To generate a larger NS5 cDNA segment for sequencing to be used in phylogenetic analyses, only pools that were positive for flavivirus using the primer sets cFD2 and MAMD were amplified with the primer sets FLAVI1 and FLAVI2. Bands of approximately 860 nt (597 nt was used) were observed, and nucleotide sequencing was successful for 22 pools of Cx. quinquefasciatus (21 female pools and 1 male pool) among 55 pools (54 female pools and 1 male pool). The genomic sequences obtained using both primer sets (FLAVI1 and FLAVI2) share similar nucleotide sequence identity (99%) with CxFV from Uganda (GenBank: GQ165808.1). This result was the same as that using the primer sets cFD2 and MAMD. A phylogenetic tree was constructed with the NJ method using NS5 gene sequences of 22 CxFV strains by adding CxFV NS5 gene sequences from Uganda (GenBank: GQ165808.1) and Guatemala (GenBank: EU805806) obtained from BLAST. Additionally, NS5 gene sequences of human-related flaviviruses, such as WNV (GenBank: DQ118127.1, GenBank: AF202541), DNV (GenBank: AY099336.1, GenBank: AF326825.1, GenBank: U87411.1), and Japanese encephalitis virus (GenBank: M18370.1), were included as outgroup sequences. The NS5 gene sequences of our samples from Kenya clustered with CxFV NS5 gene sequences from Uganda and Guatemala. Although Busia, Kakamega, and Mombasa are in completely different regions of Kenya, the phylogenetic tree shows sequence similarity (Fig. 2).
Mosquito-related arboviruses from Ae. aegypti and An. gambiae
The PCR products using the primer sets FLAVI1 and FLAVI2 for one pool of Ae. aegypti were shown to correspond to cell-fusing agent virus (CFAV) (NC_001564.1, 96% BLAST identity). In terms of An. gambiae s.l. pools, PCR products using the same primer sets as above were observed for three female pools, consisting of one pool from Kwale and one pool from Mombasa (both collected during the dry season) and one pool from Busia (collected during the rainy season). The nucleotide sequencing results of the two samples collected in Kwale and Mombasa were similar to mosquito flavivirus sequences (KM088036.1 and KM088037.1, 99% BLAST identity) reported from Kenya. The sequence of the sample collected from one pool from Busia was moderately divergent from the other two, being most similar a sequence of Anopheles flavivirus (KX148546.1, 85% BLAST identity) reported from Liberia. According to Kuno et al., a viral species is defined as the same group of viruses with > 84% nucleotide sequence identity among them . Our sequence analysis demonstrated slightly higher nucleotide sequence identity than this cut-off. Therefore, the viruses from An. gambiae s.l. collected in Busia represent a variant of the closely related Anopheles flavivirus. The phylogenetic analyses including arboviruses from Cx. quinquefasciatus are presented in Fig. 2.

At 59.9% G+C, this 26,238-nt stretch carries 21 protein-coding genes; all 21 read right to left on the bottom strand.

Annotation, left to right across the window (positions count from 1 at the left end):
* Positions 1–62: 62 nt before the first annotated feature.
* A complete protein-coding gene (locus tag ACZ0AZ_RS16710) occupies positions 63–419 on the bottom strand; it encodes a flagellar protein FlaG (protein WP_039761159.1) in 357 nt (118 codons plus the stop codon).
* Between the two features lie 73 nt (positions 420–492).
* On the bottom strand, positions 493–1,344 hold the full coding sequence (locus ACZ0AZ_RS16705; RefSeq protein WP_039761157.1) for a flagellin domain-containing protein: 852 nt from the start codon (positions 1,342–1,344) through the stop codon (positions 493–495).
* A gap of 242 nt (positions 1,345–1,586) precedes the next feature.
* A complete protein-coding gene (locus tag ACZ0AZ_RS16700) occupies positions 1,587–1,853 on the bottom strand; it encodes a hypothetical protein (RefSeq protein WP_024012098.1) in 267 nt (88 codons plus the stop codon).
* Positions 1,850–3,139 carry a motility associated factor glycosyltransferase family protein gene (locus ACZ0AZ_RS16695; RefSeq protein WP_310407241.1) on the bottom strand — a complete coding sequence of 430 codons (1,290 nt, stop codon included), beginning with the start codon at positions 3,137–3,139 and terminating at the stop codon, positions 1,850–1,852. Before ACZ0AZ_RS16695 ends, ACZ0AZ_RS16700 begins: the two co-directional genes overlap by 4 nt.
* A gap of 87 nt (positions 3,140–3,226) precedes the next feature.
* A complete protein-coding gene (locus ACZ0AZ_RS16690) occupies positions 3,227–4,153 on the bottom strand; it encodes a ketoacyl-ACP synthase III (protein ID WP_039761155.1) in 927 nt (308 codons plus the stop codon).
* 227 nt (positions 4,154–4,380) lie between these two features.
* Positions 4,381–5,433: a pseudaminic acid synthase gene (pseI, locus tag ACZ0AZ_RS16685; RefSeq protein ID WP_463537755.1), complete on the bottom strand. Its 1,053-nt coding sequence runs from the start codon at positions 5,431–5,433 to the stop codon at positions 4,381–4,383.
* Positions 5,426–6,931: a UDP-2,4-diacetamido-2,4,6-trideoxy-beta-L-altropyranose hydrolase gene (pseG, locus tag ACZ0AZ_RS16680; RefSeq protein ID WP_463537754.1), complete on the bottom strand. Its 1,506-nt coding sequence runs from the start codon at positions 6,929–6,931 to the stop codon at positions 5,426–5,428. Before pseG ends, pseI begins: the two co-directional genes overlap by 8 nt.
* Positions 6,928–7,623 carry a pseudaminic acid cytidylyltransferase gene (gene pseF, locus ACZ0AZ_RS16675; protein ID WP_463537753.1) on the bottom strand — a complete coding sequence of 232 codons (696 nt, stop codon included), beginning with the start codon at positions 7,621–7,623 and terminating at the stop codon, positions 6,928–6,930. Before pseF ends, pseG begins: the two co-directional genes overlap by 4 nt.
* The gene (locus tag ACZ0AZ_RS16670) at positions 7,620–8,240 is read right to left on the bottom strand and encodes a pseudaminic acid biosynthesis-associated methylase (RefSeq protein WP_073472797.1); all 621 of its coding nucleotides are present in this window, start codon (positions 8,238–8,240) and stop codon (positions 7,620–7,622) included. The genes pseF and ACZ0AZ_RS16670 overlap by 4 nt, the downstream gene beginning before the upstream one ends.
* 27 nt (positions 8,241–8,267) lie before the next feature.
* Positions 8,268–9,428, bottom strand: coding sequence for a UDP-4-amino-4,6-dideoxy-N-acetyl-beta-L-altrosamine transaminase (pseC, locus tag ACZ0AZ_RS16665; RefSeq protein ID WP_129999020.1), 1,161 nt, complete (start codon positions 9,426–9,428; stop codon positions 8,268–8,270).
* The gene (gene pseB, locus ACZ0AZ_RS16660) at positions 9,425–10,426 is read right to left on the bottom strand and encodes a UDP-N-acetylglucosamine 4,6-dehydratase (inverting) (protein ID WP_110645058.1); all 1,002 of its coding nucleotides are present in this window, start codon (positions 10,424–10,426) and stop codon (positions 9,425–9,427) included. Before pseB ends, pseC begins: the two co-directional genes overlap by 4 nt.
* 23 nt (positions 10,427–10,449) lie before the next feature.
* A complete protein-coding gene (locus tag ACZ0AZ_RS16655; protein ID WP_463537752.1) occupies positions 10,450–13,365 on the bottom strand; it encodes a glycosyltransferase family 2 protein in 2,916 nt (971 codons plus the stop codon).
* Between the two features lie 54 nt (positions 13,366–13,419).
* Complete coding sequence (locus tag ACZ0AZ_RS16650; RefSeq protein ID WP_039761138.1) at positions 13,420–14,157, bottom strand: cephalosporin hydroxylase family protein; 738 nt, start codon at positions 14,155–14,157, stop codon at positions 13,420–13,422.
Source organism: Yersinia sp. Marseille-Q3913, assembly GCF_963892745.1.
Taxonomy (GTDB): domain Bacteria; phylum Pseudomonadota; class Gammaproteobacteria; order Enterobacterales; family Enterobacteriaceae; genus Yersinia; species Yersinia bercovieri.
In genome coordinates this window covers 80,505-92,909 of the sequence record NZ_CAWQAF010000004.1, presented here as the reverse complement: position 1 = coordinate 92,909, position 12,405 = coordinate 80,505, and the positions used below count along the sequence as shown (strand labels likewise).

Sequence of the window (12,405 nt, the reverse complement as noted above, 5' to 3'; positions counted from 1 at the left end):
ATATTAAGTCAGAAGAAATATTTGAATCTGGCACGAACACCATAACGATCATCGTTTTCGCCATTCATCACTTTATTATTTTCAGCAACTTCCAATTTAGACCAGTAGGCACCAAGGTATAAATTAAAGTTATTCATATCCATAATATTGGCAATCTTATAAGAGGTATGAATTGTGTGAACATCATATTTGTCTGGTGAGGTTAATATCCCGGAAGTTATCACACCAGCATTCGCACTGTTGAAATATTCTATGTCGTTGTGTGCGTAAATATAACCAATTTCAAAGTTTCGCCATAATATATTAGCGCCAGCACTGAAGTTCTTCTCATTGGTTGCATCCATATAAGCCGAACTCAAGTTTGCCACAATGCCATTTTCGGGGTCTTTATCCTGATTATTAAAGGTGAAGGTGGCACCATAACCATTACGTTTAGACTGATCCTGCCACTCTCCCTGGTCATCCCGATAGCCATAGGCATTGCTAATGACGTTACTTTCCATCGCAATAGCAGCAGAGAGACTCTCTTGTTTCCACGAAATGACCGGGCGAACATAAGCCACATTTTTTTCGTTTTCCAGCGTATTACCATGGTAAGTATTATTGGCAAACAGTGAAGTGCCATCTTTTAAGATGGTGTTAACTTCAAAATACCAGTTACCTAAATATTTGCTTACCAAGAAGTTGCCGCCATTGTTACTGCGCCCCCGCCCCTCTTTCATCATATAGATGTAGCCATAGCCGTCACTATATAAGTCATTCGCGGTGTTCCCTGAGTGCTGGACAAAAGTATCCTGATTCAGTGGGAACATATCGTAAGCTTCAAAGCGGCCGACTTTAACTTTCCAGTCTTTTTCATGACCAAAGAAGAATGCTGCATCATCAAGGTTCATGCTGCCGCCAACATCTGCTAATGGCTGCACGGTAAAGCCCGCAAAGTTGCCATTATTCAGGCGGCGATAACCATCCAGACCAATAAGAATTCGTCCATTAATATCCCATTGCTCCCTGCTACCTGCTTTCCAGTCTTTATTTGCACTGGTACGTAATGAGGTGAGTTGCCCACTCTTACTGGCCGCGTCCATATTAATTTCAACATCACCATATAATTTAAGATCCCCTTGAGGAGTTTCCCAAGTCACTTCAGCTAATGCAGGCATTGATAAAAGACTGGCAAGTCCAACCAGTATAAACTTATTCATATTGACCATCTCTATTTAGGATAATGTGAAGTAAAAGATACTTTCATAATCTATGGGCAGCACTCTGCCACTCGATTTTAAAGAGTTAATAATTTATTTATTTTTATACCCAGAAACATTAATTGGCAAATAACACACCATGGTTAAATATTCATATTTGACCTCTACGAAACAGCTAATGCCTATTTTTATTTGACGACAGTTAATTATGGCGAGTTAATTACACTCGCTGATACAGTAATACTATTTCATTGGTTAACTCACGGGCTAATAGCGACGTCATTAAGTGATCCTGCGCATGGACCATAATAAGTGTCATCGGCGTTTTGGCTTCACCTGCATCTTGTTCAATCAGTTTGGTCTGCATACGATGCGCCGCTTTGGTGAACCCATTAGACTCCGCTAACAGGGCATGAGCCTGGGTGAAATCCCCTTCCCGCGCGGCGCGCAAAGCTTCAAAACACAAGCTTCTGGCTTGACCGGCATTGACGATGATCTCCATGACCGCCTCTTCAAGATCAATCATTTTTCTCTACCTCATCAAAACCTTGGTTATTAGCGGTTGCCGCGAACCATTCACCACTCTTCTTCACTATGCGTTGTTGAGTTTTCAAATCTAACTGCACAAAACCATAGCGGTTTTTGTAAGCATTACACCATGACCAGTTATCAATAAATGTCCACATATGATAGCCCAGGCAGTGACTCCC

Minimum infection rate (MIR)
Although our study sites were geographically limited, MIR for Cx. quinquefasciatus showed a heterogeneous distribution for this species among the selected sites. Busia was the region with the highest MIR among all Cx. quinquefasciatus pools collected in Kenya (Table 4). Other Cx. quinquefasciatus pools revealed only one positive pool, with an MIR of approximately 1.0 (Table 4). Furthermore, taking into account differences in sampling efficiency among the study sites, seasons and traps, the Cx. quinquefasciatus specimens collected in Busia showed a higher MIR (MIR = 32.26; 95% CI = 24.42–42.12) than those collected in Mombasa during the rainy season (MIR = 1.01; 95% CI = 0.06–4.89) and during the dry season (MIR = 1.18; 95% CI = 0.07–5.75), and those collected in Kakamega during the rainy season (MIR = 1.11; 95% CI = 0.06–5.37). CxFV was detected in Mombasa during the dry season in a male pool as well as in female pools; however, there were no positive samples found in female pools during the dry season. No differences in MIR were found between the dry and rainy seasons in Mombasa, even though the pools of male and fed mosquitoes collected in the rainy season were not tested. Because of the limited number of samples, it is uncertain whether heterogeneity exists among Ae. aegypti and An. gambiae MIRs.
In this study in Kenya, we did not detect any human-related arboviruses, and the main vector species of arboviruses were not found. Instead, we did detect mosquito-specific arboviruses from many types of mosquitoes. In particular, high prevalence of CxFV is Cx. quinquefasciatus was found in Busia, and this strain of CxFV is similar to one reported in Uganda by Cook et al. [37, 38]. Additionally, a similar CxFV was detected in each female pool from Mombasa and Kakamega. These areas in Kenya are separated by great distances. Additional sampling in the area between Busia and Kakamega in western Kenya and in the area between Kakamega and Mombasa in middle to eastern Kenya will likely increase the precision of the data regarding CxFV prevalence and geographic variation in Kenya. At present, the consequences of this geographic variation in Kenya are not clear. Moreover, we detected CxFV in one male pool collected in Mombasa. This result suggests that vertical maintenance may be common, even though Mombasa is an area with a lower positive rate compared to Busia.